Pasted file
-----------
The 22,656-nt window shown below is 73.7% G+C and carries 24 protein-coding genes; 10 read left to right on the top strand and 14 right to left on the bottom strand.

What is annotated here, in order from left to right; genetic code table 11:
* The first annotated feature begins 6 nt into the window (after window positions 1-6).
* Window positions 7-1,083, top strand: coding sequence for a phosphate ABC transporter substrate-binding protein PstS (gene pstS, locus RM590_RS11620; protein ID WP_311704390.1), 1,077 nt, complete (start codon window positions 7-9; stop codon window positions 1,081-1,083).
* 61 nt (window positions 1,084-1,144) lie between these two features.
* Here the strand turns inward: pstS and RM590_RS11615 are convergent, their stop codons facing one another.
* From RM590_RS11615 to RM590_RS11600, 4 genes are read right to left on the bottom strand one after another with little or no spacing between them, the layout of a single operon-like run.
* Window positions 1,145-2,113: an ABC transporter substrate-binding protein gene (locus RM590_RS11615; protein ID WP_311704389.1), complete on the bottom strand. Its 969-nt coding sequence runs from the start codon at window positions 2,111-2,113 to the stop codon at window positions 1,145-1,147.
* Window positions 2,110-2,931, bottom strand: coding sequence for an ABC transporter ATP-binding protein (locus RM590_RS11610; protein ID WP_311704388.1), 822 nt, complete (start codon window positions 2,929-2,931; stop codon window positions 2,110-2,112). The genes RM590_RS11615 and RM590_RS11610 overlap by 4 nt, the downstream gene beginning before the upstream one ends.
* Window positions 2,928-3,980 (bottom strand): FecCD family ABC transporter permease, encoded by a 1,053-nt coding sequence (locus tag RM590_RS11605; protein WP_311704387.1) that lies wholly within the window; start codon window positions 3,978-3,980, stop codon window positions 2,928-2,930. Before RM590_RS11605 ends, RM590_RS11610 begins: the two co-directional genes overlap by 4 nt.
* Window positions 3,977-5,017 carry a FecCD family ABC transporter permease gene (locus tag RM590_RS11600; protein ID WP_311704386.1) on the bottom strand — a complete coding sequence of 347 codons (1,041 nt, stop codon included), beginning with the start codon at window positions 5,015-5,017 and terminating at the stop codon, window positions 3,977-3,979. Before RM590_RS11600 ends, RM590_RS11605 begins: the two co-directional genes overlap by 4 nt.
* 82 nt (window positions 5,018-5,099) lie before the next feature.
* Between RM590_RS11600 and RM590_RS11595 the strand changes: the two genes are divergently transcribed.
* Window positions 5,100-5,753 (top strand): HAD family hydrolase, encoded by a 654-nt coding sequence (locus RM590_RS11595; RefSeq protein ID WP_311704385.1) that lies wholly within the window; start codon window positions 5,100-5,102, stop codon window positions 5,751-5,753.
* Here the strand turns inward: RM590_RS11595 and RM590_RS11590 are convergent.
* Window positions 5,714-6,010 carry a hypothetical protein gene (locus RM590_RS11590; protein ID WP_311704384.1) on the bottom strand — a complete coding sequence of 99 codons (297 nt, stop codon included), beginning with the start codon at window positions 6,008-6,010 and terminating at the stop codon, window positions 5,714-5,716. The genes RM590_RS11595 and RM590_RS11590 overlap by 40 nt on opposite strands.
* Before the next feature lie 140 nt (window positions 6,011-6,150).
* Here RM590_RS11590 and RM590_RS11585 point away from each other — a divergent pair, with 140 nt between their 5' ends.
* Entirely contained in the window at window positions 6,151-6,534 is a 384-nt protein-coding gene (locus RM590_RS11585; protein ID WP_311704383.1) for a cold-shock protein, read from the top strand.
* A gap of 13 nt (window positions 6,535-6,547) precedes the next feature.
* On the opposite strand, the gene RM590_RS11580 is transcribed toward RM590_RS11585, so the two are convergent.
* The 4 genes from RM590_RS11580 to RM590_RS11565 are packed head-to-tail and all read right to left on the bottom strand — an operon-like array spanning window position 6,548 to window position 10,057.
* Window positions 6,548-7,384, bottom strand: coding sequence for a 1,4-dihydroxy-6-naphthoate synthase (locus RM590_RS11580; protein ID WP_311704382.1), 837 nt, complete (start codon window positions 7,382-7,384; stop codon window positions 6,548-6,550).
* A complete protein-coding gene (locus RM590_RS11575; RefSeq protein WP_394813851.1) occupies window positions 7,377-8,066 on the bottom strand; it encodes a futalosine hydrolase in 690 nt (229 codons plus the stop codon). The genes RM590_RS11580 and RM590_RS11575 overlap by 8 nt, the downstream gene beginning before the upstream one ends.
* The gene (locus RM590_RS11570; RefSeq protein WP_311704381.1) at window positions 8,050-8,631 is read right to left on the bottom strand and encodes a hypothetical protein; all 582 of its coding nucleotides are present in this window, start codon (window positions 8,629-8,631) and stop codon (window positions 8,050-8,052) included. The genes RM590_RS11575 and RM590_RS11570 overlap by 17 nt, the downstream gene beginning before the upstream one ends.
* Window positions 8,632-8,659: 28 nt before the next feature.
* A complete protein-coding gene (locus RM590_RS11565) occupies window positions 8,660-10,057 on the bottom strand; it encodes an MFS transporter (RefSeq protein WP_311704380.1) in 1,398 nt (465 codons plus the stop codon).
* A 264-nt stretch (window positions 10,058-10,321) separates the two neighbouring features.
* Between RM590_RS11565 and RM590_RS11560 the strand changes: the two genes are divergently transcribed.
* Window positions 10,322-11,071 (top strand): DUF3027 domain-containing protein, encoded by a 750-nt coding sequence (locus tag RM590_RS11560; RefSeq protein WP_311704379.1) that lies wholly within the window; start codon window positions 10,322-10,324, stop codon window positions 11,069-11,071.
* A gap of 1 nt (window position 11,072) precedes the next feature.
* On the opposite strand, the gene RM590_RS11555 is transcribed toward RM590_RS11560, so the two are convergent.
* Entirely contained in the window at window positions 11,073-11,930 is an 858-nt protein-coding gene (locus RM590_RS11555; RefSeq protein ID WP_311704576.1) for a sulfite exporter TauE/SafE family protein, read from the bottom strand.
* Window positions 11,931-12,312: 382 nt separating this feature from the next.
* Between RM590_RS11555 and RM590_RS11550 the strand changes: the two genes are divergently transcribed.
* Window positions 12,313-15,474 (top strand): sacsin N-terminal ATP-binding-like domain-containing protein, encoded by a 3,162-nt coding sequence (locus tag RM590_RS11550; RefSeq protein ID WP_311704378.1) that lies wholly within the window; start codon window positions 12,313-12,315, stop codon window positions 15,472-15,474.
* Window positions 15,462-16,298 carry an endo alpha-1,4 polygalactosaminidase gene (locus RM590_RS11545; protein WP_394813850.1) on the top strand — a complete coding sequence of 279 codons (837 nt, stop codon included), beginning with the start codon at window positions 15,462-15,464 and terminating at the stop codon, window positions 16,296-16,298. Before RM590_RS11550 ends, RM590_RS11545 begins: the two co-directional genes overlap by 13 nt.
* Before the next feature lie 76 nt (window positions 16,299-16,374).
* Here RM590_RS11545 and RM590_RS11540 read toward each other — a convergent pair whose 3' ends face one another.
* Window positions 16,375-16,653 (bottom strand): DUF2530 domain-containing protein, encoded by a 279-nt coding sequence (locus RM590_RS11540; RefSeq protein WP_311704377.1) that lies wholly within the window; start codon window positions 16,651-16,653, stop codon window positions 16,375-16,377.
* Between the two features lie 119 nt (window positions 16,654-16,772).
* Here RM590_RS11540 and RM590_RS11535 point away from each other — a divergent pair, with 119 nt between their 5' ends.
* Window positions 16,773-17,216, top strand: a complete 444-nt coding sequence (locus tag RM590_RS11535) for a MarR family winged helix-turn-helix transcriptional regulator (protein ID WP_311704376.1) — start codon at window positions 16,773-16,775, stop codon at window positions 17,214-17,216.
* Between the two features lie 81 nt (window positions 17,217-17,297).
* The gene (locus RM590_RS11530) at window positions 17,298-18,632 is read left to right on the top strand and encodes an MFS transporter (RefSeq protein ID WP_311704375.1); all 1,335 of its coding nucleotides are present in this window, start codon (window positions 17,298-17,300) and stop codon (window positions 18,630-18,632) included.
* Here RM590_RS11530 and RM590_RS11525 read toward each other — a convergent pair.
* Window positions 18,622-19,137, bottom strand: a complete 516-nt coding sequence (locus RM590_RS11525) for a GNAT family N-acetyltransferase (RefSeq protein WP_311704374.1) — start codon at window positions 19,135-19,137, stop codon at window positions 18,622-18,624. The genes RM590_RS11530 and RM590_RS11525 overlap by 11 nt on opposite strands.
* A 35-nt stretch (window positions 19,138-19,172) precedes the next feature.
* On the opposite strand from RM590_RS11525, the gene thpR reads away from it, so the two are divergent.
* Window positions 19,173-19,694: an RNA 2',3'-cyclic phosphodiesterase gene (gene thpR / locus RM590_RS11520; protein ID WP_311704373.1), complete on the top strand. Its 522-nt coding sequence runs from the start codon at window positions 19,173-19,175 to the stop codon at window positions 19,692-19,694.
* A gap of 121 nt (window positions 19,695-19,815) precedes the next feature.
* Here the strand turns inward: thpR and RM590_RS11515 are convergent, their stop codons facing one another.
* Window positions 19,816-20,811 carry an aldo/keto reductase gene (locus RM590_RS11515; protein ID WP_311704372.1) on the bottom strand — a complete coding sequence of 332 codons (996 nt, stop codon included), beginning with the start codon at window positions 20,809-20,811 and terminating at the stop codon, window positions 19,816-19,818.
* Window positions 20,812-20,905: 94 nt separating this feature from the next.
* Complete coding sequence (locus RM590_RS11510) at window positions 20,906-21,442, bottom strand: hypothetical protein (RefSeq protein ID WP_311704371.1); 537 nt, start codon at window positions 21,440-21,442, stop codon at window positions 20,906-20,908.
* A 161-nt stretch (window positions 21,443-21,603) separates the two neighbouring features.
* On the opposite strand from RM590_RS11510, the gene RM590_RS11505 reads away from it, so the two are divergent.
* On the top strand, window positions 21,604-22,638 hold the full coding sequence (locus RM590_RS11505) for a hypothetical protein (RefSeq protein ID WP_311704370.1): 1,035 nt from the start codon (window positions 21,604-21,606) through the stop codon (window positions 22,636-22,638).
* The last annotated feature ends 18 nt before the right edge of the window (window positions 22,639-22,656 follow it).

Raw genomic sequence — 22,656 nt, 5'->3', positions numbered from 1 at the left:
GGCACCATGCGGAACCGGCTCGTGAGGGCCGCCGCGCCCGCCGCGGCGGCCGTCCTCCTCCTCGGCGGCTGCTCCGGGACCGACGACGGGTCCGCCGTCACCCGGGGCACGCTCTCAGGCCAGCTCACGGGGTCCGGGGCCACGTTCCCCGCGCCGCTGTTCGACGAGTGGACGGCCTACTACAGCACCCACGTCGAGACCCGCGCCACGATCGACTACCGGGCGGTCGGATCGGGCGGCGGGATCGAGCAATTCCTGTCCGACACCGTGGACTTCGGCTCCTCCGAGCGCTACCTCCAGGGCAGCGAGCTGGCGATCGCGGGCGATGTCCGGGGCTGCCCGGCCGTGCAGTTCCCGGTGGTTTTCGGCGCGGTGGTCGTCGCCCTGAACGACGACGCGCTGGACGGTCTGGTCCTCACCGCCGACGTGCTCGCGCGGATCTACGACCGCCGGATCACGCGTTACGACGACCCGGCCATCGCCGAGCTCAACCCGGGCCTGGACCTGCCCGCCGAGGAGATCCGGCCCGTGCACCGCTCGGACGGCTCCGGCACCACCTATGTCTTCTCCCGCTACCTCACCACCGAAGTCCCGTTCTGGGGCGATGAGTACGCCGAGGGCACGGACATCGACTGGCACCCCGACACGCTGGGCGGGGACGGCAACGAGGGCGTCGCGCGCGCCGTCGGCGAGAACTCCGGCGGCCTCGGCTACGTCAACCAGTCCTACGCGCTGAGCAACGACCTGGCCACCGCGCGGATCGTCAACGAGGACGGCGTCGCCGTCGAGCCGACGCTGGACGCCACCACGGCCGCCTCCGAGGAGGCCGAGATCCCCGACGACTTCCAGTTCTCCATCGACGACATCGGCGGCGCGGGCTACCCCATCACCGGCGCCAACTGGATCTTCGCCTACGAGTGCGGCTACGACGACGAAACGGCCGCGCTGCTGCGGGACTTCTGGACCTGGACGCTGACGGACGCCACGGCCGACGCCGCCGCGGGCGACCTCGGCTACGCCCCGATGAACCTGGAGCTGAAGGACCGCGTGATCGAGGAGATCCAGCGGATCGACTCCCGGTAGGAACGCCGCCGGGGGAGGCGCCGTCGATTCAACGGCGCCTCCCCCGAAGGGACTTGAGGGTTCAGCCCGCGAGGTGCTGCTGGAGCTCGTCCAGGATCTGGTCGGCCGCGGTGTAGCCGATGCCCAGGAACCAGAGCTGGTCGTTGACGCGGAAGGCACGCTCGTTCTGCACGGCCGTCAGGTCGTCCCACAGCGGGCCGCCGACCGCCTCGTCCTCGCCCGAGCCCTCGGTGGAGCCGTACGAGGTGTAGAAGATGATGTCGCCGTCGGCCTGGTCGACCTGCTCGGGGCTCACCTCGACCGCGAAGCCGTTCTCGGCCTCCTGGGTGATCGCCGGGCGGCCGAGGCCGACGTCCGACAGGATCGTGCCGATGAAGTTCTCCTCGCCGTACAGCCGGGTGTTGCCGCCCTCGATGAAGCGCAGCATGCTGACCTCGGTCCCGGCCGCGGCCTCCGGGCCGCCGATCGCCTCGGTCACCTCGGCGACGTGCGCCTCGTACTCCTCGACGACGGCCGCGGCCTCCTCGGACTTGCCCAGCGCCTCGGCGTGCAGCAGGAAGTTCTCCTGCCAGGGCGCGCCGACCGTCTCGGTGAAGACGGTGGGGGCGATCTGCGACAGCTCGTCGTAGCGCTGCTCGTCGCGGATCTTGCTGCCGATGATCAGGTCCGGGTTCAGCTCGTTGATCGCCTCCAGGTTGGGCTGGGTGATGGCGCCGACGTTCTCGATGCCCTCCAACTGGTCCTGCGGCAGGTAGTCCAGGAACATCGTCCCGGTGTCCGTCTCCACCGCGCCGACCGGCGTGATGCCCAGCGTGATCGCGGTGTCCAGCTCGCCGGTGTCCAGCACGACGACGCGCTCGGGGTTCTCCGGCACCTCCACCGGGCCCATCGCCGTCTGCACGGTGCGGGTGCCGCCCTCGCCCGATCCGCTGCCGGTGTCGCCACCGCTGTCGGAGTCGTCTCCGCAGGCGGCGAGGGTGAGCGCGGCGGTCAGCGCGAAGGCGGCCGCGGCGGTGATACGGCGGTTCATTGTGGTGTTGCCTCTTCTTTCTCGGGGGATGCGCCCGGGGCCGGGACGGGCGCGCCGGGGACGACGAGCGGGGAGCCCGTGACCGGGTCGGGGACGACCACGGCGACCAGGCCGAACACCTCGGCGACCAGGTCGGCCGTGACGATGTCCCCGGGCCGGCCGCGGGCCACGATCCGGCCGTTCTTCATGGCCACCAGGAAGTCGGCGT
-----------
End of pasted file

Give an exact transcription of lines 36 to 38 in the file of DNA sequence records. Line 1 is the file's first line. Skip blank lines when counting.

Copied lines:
* Window positions 12,313-15,474 (top strand): sacsin N-terminal ATP-binding-like domain-containing protein, encoded by a 3,162-nt coding sequence (locus tag RM590_RS11550; RefSeq protein ID WP_311704378.1) that lies wholly within the window; start codon window positions 12,313-12,315, stop codon window positions 15,472-15,474.
* Window positions 15,462-16,298 carry an endo alpha-1,4 polygalactosaminidase gene (locus RM590_RS11545; protein WP_394813850.1) on the top strand — a complete coding sequence of 279 codons (837 nt, stop codon included), beginning with the start codon at window positions 15,462-15,464 and terminating at the stop codon, window positions 16,296-16,298. Before RM590_RS11550 ends, RM590_RS11545 begins: the two co-directional genes overlap by 13 nt.
* Before the next feature lie 76 nt (window positions 16,299-16,374).